Originally published in 1925, this guide uses the available public transport to lead tourists through the favoured districts of Edinburgh and the surrounding districts. The style is entirely practical, and remarkably informative.
A particular feature is the habit of quoting the cost of buildings and structures, where known; for example, the Forth Bridge, for which the cost is noted as having been £3,500,000 (including £800,000 for connecting lines)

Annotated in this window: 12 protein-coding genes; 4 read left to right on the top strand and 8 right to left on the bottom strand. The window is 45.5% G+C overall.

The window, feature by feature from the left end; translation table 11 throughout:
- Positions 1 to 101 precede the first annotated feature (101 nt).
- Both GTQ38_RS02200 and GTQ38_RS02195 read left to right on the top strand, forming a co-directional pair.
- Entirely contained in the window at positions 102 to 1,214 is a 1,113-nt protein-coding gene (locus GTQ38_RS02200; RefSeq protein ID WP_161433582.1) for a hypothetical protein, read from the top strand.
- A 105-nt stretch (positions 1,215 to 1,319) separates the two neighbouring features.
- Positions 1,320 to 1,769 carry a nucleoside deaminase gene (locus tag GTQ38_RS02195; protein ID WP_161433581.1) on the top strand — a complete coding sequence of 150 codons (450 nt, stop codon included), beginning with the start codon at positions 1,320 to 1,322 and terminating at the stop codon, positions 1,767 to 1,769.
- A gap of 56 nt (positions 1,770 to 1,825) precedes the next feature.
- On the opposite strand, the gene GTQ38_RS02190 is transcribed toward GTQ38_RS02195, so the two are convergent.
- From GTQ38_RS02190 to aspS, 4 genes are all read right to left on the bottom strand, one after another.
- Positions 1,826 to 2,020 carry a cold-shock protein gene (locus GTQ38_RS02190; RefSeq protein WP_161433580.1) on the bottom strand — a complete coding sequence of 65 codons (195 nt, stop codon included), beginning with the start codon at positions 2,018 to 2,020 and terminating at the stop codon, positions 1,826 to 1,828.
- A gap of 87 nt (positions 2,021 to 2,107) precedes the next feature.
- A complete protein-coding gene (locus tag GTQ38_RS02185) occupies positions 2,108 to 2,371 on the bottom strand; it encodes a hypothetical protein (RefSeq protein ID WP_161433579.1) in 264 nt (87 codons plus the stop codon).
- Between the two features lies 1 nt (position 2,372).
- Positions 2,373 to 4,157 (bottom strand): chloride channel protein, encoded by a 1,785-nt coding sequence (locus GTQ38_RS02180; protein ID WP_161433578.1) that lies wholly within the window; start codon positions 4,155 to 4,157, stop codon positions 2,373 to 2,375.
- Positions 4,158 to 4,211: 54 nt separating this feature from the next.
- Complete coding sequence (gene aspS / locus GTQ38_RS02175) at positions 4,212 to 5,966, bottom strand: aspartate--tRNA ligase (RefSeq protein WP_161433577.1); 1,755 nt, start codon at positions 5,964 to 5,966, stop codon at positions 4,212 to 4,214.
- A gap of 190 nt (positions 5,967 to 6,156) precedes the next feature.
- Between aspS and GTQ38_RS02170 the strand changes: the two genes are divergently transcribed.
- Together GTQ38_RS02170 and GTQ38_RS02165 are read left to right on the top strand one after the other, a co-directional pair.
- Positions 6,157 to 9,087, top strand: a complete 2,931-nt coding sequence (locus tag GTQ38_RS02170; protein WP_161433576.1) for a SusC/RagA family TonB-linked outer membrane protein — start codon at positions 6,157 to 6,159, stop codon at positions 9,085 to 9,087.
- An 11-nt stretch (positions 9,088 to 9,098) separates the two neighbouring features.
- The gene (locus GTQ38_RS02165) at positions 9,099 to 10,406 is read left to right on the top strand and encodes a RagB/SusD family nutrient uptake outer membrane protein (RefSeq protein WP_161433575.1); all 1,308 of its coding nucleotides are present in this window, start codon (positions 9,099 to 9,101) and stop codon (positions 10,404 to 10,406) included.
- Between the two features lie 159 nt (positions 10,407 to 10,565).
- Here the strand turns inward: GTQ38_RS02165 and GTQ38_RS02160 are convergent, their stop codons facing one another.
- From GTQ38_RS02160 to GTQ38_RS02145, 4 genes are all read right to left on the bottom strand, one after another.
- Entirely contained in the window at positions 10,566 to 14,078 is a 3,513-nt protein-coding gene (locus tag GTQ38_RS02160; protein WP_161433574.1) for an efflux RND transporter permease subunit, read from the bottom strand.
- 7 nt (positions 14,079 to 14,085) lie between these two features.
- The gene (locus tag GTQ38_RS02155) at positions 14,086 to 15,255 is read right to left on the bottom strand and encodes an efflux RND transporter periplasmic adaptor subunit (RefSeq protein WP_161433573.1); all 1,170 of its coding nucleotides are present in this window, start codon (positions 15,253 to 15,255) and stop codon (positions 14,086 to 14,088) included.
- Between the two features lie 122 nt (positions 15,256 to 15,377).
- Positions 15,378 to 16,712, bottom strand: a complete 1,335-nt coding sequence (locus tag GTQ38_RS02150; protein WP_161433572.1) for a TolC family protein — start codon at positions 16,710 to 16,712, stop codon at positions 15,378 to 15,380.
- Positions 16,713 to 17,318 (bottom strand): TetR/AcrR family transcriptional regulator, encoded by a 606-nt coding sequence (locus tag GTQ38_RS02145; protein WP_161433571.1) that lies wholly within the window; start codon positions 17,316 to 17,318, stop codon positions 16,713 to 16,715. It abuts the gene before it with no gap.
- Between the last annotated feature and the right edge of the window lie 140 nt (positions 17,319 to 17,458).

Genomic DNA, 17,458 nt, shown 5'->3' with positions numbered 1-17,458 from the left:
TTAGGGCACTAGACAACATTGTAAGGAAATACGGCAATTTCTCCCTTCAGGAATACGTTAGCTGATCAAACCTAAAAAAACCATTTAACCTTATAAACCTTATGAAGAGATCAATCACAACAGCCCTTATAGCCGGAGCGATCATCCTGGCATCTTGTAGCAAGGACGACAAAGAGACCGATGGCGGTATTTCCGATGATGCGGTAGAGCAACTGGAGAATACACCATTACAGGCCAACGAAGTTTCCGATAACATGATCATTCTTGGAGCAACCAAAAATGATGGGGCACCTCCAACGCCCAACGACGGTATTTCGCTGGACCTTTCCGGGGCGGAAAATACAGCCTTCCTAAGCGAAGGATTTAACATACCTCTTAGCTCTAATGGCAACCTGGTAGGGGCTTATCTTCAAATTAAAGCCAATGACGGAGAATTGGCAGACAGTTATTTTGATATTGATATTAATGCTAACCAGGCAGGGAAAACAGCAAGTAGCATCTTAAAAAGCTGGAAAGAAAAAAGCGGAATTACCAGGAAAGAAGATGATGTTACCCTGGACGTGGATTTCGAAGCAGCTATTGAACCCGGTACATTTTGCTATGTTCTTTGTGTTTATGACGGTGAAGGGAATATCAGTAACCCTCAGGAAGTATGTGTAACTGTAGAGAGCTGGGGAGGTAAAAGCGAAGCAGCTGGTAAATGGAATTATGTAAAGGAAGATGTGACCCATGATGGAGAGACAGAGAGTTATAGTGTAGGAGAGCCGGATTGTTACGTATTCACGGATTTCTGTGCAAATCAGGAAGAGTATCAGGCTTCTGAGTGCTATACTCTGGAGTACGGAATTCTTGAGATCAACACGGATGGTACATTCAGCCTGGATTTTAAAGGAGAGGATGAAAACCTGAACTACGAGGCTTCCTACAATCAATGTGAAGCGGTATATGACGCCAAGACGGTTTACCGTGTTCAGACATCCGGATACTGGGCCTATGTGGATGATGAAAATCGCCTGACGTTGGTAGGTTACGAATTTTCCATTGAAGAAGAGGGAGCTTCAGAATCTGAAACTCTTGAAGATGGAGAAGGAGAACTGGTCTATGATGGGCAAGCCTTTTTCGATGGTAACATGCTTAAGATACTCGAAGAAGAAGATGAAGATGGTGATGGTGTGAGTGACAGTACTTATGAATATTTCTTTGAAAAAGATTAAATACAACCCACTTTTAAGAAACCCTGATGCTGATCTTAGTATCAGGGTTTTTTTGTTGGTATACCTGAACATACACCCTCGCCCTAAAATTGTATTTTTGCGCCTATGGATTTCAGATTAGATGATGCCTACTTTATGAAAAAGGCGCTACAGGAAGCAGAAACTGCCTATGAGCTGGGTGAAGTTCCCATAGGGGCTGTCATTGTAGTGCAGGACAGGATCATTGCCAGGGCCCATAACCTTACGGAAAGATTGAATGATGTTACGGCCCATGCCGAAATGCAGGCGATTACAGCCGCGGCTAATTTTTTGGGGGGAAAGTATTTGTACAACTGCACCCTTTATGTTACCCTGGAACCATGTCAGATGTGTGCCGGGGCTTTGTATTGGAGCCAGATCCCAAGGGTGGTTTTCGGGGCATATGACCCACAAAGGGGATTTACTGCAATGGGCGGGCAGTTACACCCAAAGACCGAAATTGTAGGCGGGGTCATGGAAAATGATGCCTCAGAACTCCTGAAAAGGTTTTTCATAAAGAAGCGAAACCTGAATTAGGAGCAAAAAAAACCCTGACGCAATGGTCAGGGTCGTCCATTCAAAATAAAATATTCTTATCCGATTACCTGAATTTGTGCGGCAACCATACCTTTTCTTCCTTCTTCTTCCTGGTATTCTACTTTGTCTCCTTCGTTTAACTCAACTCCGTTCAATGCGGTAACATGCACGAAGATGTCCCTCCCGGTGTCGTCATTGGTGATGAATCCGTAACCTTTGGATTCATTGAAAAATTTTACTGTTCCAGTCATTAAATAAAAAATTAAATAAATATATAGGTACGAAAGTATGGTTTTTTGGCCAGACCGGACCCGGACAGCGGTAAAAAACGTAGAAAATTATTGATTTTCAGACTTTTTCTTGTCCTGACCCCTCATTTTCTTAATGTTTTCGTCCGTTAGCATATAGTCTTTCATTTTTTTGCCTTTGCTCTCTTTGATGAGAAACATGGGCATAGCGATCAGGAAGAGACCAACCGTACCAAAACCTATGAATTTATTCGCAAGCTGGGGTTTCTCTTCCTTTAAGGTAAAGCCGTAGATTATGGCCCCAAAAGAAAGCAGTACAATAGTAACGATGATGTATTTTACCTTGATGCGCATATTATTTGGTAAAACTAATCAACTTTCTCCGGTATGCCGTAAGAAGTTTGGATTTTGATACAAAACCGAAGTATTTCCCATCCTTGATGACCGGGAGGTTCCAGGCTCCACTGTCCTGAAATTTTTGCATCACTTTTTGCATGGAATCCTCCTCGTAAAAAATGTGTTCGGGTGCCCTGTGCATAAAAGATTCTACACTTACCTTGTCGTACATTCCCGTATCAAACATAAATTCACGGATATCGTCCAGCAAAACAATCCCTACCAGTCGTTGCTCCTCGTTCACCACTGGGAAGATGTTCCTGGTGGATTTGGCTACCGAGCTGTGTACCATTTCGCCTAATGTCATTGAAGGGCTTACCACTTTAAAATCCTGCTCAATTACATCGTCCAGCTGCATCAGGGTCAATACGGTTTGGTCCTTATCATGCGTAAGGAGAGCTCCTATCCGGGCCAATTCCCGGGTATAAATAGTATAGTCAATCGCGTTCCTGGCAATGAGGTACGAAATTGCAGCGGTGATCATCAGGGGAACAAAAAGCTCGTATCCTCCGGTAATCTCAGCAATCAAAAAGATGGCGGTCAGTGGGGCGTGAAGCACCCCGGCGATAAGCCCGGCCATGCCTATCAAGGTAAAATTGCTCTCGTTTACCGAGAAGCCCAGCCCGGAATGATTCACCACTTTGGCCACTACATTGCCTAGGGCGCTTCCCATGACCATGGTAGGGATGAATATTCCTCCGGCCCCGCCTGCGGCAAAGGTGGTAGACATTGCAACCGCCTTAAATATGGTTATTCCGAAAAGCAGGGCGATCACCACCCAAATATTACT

By the time of publication, the British railways had been brought into four groups, after the ravages of the Great War. However, what was to prove a more substantial threat to their dominance of the travel and tourist market had already arrived - chars-a-banc and motor ’buses provided the "favourite excursions".
Glasgow, The Clyde and Loch Lomond
Dumfries, Ayr and South-West Scotland
Aberdeen, Dundee and Central Scotland
The Highlands and Islands of Scotland
Macdonald’s Tourists’ Guide: Five volumes in one